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Thrills and trills: Imani Winds plays music of MSU student composers


The Imani Winds, a sextet of nationally acclaimed guest musicians visiting MSU last week, put themselves at the disposal of four student composers at a remarkable workshop on campus last week.

The group played and critiqued four students’ works, made gentle suggestions and gave them a sense of what it’s like to work with the world’s top musicians.

The students — Austin Netherton, Jonathan Kruger, Kiara Glekler and Kevin Thompson — were nervous at first, but the musicians quickly put them at ease, treating them as collaborators.

Glekler, a second-year composition student, came up with a dizzy waltz called “Delusional Nutcracker.” The music called for Imani Winds flutist Brandon Patrick George to play a lot of trills — oscillating tones that added to the plummeting effect.

“Are these half step trills or whole step trills?” George asked Glekler. Without being asked, he demonstrated both variants with scary, off-hand virtuosity. One version gave each note a tingly wobble; the other gave them more of a shudder.

Glekler laughed at the level of refinement she was facing

“I don’t know — half step, yeah,” she said.

The Imani Winds are a national and international force in the world of chamber music. They’ve toured all over the world and gotten attention from every high profile platforms there is, from NPR to the BBC and the New York Times.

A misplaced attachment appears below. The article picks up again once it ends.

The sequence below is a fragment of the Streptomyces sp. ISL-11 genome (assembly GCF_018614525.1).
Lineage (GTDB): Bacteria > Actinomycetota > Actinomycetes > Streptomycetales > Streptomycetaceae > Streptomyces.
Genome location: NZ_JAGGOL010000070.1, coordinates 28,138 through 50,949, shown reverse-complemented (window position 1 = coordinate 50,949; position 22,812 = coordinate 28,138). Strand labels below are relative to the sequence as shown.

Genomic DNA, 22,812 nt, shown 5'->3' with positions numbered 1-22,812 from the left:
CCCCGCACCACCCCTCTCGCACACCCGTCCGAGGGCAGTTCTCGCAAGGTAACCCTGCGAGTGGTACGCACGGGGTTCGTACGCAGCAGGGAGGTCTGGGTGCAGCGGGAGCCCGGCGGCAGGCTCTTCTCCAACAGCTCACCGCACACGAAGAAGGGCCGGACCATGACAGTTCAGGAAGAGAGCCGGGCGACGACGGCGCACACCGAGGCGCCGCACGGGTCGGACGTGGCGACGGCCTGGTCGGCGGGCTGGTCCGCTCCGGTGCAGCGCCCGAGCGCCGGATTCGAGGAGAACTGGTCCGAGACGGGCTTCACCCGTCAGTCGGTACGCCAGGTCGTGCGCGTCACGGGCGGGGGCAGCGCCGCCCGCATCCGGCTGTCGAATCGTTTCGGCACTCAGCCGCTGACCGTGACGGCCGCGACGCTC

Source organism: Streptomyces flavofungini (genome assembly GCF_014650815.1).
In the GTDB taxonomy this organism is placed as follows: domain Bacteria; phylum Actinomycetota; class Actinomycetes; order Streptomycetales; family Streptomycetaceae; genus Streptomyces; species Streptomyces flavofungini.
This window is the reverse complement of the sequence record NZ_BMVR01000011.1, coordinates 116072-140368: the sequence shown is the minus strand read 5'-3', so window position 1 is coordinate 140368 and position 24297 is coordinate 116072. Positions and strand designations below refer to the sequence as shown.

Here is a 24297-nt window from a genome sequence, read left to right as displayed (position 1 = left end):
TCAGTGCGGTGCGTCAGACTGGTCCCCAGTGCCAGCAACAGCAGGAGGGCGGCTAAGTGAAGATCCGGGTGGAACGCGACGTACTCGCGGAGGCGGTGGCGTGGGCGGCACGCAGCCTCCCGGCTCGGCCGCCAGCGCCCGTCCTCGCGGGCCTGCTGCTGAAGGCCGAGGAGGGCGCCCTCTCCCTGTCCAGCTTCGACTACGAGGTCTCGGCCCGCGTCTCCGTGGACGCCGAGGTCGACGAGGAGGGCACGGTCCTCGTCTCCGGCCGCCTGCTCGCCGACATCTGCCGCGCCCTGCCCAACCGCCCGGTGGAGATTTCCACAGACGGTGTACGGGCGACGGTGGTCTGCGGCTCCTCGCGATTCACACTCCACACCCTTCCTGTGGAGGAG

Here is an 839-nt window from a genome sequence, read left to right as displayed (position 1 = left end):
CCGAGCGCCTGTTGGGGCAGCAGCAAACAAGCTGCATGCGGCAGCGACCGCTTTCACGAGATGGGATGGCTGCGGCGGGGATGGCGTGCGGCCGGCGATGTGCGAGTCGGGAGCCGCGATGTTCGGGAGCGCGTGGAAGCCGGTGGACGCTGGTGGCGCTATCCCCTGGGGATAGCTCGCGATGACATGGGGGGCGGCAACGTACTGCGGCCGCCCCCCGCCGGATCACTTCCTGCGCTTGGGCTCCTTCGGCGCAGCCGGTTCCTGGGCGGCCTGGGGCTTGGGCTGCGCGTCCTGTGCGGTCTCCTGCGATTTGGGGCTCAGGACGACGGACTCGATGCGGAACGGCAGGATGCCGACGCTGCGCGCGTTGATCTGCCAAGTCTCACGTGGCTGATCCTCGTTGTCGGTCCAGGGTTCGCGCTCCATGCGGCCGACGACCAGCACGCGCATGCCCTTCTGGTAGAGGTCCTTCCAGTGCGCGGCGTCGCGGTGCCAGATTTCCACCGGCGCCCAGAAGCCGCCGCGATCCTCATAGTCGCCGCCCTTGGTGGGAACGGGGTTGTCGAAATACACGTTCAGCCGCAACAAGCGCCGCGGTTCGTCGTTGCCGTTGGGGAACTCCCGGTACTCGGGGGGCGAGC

The group recently got its highest honor yet —  a permanent presence in the classical music section of the Smithsonian’s National Museum of African American History and Culture in Washington, D.C.

Accomplished as the Imani Winds are, Monica Ellis, the bassoonist and a founding member, said the group brings its “A-game” to these student sessions.

“After doing this for over 20 years, it’s great to see that there is that much creativity happening at the college level and composers are still making their voice heard,” she said.

Now and then the quintet even discovers a piece at a student recital that is so compelling they absorb it into their own repertoire.

“Sometimes you think that everybody just wants to hear the famous composers, like Beethoven or Philip Glass,” Ellis said. “It’s exciting to see that composing is still a live, breathing, tangible act.”

The music is alive, all right. The Imani Winds just finished recording a live-wire CD, due out early next year, of work written especially for them by an A-list of American composers.

Jazz pianist Vijay Iyer wrote a piece for the Imani Winds that delves into Florida’s “stand your ground” law and was written during the trial of George Zimmerman for the fatal shooting of Trayvon Martin. Another piece, by Indian-American composer Reena Esmail, celebrates that composer’s Indian heritage. Another commission, by percussionist Andy Akiho, was inspired by the treatment of immigrants in detention camps.

“We ‘ve always felt that music should represent what is going on in the world, but now even more so,” Ellis said.


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